September 17, 2012
The road to publication has many destinations
So have you heard of this company, Plympton: Serialize Fiction for Digital Readers?
Think of it as what Charles Dickens would do if he lived in current times and could work a Kindle like some folks worked a loom or whatever they were working back in the day. (Yes, that was a joke.)
BTW, we all know that Dickens is my homeboy, right?
Anyway, this wonderful company is working with Amazon and distributing serialized stories through Kindle. This is a fantastic effort and a great twist to the old school way people used to read fiction. I've experimented with serialized fiction on this blog. Trust me, it's some work to get this baby boy going.
One of the reasons that I'm so excited to read about this company is that someone I know, Jennifer 8. Lee, is behind this thing. I met her a bit ago. I was an undergrad and a member of a student project for the American Society of Newspaper Writers. She was cool then and she's insanely amazing now. It's wonderful that someone you know is doing so well.
Just like then, Jennifer is teaching me something new. Well, she's really reminding me of something that I already knew. With the tools and technology out there now, there's a new frontier out there for writers and lover of stories waiting to be discovered.
As I wrote in my last post, three of my grad school friends are using technology to start their own publications. In the process they are adding to the world of letters, they are adding a point of view that doesn't necessarily come from the critics or publishers that have traditionally dominated American literature.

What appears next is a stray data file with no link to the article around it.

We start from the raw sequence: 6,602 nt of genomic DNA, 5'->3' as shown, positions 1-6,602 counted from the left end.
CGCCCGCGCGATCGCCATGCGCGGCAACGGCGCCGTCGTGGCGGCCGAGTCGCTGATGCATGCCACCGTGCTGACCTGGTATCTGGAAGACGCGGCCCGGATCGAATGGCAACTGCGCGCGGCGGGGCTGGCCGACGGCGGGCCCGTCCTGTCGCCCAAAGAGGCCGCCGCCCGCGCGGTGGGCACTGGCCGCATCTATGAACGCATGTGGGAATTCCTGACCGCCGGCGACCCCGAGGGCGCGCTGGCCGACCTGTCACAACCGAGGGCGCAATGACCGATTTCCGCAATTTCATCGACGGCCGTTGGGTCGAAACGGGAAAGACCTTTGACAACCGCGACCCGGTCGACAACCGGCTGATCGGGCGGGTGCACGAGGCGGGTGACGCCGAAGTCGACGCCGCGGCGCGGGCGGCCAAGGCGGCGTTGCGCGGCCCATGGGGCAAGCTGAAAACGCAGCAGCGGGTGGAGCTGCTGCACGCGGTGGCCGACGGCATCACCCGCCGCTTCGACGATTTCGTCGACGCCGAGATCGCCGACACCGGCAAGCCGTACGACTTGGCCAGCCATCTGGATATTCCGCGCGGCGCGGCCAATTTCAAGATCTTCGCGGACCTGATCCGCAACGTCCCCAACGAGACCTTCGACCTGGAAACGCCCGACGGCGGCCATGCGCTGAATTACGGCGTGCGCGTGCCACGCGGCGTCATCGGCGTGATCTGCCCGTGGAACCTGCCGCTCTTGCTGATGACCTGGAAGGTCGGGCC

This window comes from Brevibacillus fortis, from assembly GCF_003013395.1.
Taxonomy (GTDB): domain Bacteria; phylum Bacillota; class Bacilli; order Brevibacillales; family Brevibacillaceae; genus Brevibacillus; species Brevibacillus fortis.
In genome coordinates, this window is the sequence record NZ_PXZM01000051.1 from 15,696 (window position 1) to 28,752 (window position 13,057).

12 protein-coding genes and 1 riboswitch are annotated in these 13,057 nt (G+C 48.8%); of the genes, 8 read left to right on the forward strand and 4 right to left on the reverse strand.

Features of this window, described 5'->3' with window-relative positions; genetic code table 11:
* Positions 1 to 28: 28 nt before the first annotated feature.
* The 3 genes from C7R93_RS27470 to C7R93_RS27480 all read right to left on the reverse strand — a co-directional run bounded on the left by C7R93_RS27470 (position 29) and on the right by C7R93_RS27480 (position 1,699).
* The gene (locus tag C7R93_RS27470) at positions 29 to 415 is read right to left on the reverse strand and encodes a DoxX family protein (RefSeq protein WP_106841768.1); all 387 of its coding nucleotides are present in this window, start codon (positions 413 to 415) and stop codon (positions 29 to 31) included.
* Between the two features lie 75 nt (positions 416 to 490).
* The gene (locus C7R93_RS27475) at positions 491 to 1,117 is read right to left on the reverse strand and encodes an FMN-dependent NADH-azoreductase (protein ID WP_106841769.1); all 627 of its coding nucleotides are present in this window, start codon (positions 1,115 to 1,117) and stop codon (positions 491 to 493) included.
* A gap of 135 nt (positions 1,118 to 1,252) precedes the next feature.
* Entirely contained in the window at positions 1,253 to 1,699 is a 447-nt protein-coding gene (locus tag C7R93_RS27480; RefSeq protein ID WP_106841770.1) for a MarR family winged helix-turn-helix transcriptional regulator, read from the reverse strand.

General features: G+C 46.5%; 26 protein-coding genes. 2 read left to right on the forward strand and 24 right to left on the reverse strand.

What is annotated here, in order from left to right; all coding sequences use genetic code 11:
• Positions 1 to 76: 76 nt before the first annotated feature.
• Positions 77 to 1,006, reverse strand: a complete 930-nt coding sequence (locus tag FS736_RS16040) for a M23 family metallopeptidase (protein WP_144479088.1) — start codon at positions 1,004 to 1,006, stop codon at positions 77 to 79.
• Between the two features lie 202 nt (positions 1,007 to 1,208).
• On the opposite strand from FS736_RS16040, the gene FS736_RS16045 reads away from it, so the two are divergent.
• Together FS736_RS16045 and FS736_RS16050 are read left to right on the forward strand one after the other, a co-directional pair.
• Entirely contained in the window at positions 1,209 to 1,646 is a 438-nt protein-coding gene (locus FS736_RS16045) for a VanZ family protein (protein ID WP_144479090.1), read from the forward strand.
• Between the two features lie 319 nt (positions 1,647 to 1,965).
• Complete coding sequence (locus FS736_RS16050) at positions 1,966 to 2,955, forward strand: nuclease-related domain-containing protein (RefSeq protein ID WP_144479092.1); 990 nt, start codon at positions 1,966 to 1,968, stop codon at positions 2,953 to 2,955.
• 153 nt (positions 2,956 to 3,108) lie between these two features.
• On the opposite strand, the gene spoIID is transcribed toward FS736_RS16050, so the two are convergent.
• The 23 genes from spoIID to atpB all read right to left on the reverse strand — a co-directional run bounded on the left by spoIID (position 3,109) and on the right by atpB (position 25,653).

And it's not that it's bad to want to be published the traditional way, there's just more than one way now. There's more than one avenue. More than two. More than three. There's starting to be an infinite amount of roads with an infinite amount of destinations.
That is a good thing because the world is introduced to projects such as these.
That's also a bad thing because there's no vetting. Anyone with a computer and some know-how can publish and therefore flood an already flooded market making it harder for the good stuff to float and the bad stuff to sink.
What's the happy medium? We're not there yet but with projects like Jennifer's I think we're coming closer to it, don't you?
Talking about her project, her company has started a Kickstarter campaign which will allow them to do more serialized novels/stories. Help out by contributing. Charles Dickens would have!